Before re-flashing you should also try to install new drivers for the hardware you want to use, from the manufacturer's support website. If that fails to resolve your problems, you should carefully check all your BIOS settings. You might also try resetting the BIOS to its default settings.
If none of that resolves your problem, you may have to flash the BIOS. But you must take great care in doing this. Flashing a BIOS can go wrong and your system could be out of action until you can get a BIOS program restored or you purchase a new motherboard that has a working BIOS chip.
If the only option left to you is to flash the BIOS then here are the steps you must take.
The manual BIOS flashing procedure reprograms the BIOS chip on the motherboard, and is usually accomplished on a Windows 95/98/Me system by copying the downloaded flash utility and the new BIOS file to a floppy disk containing the three DOS system files that make it bootable. Most motherboard manufactures suggest that this procedure is also used for Windows 2000, XP and Vista (as long as you have a floppy drive attached to your PC.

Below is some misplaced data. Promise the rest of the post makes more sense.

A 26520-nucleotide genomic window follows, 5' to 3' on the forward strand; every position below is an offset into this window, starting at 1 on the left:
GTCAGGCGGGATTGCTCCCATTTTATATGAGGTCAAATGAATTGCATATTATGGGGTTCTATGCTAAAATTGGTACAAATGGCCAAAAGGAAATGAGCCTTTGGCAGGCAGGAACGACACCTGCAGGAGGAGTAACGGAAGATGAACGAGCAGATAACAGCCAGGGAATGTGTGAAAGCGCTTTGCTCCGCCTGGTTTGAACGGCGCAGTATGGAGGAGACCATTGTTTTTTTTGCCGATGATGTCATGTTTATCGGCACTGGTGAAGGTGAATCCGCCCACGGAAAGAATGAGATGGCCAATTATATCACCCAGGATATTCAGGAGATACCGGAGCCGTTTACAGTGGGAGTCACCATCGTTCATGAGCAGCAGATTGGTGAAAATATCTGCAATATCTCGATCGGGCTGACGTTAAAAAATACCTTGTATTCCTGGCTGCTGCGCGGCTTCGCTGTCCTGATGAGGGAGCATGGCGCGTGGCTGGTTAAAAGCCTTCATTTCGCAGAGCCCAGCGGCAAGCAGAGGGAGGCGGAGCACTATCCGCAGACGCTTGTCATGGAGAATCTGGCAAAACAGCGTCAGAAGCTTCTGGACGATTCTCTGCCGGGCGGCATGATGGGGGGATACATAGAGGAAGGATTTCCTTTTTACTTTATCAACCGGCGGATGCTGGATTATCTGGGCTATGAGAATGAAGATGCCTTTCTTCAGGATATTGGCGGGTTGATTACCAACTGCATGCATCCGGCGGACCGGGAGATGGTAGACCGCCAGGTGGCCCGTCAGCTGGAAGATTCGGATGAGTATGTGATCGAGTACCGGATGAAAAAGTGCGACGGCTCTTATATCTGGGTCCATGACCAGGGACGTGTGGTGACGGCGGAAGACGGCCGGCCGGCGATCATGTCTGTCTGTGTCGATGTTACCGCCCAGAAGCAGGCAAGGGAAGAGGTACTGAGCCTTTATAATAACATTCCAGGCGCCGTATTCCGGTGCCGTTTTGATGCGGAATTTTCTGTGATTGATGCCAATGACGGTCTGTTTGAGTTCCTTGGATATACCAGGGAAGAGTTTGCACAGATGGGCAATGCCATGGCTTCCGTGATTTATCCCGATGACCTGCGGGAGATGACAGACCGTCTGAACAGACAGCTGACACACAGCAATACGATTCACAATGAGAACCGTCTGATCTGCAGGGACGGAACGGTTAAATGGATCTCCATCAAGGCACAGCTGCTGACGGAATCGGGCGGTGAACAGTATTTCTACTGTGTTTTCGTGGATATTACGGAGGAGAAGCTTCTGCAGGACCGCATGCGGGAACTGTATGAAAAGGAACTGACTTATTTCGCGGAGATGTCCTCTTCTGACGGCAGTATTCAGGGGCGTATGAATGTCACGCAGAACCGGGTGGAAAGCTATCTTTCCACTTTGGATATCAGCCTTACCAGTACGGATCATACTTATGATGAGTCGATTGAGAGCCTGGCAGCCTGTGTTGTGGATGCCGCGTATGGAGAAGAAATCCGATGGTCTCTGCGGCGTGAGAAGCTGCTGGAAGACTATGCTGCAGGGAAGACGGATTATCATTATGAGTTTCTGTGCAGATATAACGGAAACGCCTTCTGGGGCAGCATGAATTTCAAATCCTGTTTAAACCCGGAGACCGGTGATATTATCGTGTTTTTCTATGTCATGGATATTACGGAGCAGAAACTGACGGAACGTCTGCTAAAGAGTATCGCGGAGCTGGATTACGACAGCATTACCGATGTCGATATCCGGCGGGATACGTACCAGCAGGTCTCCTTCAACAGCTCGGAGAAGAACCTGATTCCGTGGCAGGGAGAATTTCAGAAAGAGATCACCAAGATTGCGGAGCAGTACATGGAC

There are three DOS files that make a floppy bootable; command.com, io.sys, and msdos.sys. These can be transferred to a floppy disk by typing the command sys a: at a C:\> prompt in DOS. Within Windows you can also double click My Computer, put a floppy disc in the drive and then right click the 3 1/2 Floppy (A:) and select Format. Select Create an MS-DOS start up disc and click Start. When the floppy disc is ready just delete the extra files leaving just command.com, io.sys, and msdos.sys on the disc. Now test the new start up disc to make sure it works.
You can then use your zip/unzip program to extract the new BIOS file and the utility that does the re-flashing to it, so that the boot floppy disk now has only five files on it.
Be sure to write down the name of the BIOS file to be installed and carefully follow any instructions about the BIOS file you downloaded.
Start by rebooting your PC, leaving the prepared floppy disc in the A: drive.